Rosin is not very detergent soluble, so it takes a solvent. Never tried MEK but 99% IPA and gun brushes and Q-tips with a bit of elbow grease does the job for me. Have to repeat a few times to get the gumminess to go away. Never tried it but gasoline or ethanol would do in a pinch but don't think methanol would be wise due to toxicity. The three main industrial solvents we used in wood rosin refining as a rosin solvent were Methyl Isobutyl Ketone (MIBK), Gasoline, and Methanol. None of which I personally would use for cleaning PCBs. For area cleaning of resin spills the area operators would hand spread some caustic soda crystals to digest the rosin and then it could be water washed down. Don't think that would be a good approach to cleaning PCBs either. In the analytical lab to clean glassware used with rosin it was first placed in a hot solvent wash and could then be placed in the lab dishwasher with Alconox detergent. So after doing a good hand cleaning on the board with solvent a further wash should be OK if the parts can take it. Or use rosin free flux?
 

nsaspook

Joined Aug 27, 2009
8,907
Soak the being cleaned side of the board with pure IPA, vigorously scrub with the brush. I don't wipe at first, I use a hot (below 100C) air gun on high flow to blow most of the fluid flux/IPA mixture off the board. Repeat wet/scrub and wipe with IPA saturated lint-free cloths until the sticky residue is gone.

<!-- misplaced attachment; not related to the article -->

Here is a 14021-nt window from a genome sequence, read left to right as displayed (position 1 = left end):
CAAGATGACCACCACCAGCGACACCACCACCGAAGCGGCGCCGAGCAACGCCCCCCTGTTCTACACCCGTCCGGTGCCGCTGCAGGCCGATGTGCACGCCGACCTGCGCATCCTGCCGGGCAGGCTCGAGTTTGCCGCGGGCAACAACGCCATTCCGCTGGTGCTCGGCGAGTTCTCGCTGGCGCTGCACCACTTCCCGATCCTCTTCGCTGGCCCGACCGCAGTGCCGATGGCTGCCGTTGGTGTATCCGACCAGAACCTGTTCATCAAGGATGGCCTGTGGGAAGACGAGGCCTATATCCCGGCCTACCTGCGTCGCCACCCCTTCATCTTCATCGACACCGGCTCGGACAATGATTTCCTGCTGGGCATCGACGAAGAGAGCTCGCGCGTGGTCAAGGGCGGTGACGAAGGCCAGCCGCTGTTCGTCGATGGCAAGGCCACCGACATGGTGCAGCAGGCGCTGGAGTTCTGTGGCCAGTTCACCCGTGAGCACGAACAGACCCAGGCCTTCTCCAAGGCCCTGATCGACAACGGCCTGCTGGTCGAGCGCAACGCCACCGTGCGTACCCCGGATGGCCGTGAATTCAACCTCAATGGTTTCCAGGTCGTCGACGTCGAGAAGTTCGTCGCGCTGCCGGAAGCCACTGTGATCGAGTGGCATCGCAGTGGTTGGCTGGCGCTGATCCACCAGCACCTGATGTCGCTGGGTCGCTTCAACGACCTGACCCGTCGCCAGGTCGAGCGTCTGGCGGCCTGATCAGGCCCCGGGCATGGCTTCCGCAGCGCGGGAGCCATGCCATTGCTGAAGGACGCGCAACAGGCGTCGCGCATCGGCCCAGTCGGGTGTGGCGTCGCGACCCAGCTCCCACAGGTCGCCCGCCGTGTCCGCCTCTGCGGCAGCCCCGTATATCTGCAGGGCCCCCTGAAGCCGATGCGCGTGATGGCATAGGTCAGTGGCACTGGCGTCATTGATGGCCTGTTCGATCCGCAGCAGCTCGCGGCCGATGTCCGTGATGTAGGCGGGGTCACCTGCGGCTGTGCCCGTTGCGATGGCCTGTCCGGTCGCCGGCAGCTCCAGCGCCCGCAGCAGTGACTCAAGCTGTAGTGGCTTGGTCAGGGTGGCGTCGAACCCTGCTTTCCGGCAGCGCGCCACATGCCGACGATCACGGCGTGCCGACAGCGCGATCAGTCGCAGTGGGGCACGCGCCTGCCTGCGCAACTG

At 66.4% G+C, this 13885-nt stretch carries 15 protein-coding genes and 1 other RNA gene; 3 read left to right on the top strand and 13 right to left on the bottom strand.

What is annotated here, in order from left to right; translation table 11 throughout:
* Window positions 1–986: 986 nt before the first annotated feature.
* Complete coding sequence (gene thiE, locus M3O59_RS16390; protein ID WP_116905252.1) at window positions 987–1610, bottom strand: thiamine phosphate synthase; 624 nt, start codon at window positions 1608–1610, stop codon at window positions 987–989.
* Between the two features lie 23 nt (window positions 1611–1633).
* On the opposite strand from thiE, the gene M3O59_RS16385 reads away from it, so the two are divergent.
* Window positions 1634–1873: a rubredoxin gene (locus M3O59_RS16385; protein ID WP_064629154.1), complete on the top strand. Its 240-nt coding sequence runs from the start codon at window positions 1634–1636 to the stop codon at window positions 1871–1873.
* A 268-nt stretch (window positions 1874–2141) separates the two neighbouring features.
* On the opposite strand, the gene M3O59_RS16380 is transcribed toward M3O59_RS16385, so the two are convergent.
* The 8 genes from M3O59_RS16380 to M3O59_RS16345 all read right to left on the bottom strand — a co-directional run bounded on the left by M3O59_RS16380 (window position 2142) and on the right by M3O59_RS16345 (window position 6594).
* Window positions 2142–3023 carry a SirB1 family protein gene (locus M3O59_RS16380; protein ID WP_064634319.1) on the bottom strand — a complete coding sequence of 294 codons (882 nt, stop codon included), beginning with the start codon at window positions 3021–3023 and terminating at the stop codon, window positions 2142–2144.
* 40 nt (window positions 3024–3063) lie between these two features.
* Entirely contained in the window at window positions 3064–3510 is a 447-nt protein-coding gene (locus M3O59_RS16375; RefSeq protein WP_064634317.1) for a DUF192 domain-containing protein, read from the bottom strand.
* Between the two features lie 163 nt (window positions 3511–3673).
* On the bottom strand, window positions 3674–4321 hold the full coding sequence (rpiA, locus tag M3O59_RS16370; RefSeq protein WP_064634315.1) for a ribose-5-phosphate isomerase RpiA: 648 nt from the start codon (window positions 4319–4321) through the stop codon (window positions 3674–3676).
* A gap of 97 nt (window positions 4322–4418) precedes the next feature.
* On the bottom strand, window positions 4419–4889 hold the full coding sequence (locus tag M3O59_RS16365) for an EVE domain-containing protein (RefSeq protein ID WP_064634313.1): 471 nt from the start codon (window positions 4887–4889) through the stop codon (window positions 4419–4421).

Papabravo

Joined Feb 24, 2006
17,300
Rosin is not very detergent soluble, so it takes a solvent. Never tried MEK but 99% IPA and gun brushes and Q-tips with a bit of elbow grease does the job for me. Have to repeat a few times to get the gumminess to go away. Never tried it but gasoline or ethanol would do in a pinch but don't think methanol would be wise due to toxicity. The three main industrial solvents we used in wood rosin refining as a rosin solvent were Methyl Isobutyl Ketone (MIBK), Gasoline, and Methanol. None of which I personally would use for cleaning PCBs. For area cleaning of resin spills the area operators would hand spread some caustic soda crystals to digest the rosin and then it could be water washed down. Don't think that would be a good approach to cleaning PCBs either. In the analytical lab to clean glassware used with rosin it was first placed in a hot solvent wash and could then be placed in the lab dishwasher with Alconox detergent. So after doing a good hand cleaning on the board with solvent a further wash should be OK if the parts can take it. Or use rosin free flux?
We actually don't know what kind of flux is being used. We have mostly SMT components and a few thru hole parts. There are several different ways the board might have been assembled. You might suspect rosin if the board was hand assembled, but they hardly even make rosin core solder anymore since ROHS 2006.